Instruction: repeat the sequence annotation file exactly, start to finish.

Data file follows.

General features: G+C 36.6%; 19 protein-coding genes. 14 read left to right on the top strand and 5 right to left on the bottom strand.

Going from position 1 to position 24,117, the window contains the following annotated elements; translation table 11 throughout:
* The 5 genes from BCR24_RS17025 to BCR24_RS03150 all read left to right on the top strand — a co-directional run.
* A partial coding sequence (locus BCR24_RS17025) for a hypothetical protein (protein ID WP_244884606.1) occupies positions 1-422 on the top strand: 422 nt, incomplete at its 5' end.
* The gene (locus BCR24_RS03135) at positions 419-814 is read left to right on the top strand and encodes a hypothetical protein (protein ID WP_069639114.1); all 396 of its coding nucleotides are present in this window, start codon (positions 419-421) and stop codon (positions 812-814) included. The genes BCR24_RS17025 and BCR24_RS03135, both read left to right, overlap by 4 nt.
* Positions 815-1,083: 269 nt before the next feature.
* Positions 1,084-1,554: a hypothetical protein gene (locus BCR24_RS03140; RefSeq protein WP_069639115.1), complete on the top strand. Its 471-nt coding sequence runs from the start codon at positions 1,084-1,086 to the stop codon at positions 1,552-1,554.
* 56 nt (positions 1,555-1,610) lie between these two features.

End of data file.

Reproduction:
General features: G+C 36.6%; 19 protein-coding genes. 14 read left to right on the top strand and 5 right to left on the bottom strand.

Going from position 1 to position 24,117, the window contains the following annotated elements; translation table 11 throughout:
* The 5 genes from BCR24_RS17025 to BCR24_RS03150 all read left to right on the top strand — a co-directional run.
* A partial coding sequence (locus BCR24_RS17025) for a hypothetical protein (protein ID WP_244884606.1) occupies positions 1-422 on the top strand: 422 nt, incomplete at its 5' end.
* The gene (locus BCR24_RS03135) at positions 419-814 is read left to right on the top strand and encodes a hypothetical protein (protein ID WP_069639114.1); all 396 of its coding nucleotides are present in this window, start codon (positions 419-421) and stop codon (positions 812-814) included. The genes BCR24_RS17025 and BCR24_RS03135, both read left to right, overlap by 4 nt.
* Positions 815-1,083: 269 nt before the next feature.
* Positions 1,084-1,554: a hypothetical protein gene (locus BCR24_RS03140; RefSeq protein WP_069639115.1), complete on the top strand. Its 471-nt coding sequence runs from the start codon at positions 1,084-1,086 to the stop codon at positions 1,552-1,554.
* 56 nt (positions 1,555-1,610) lie between these two features.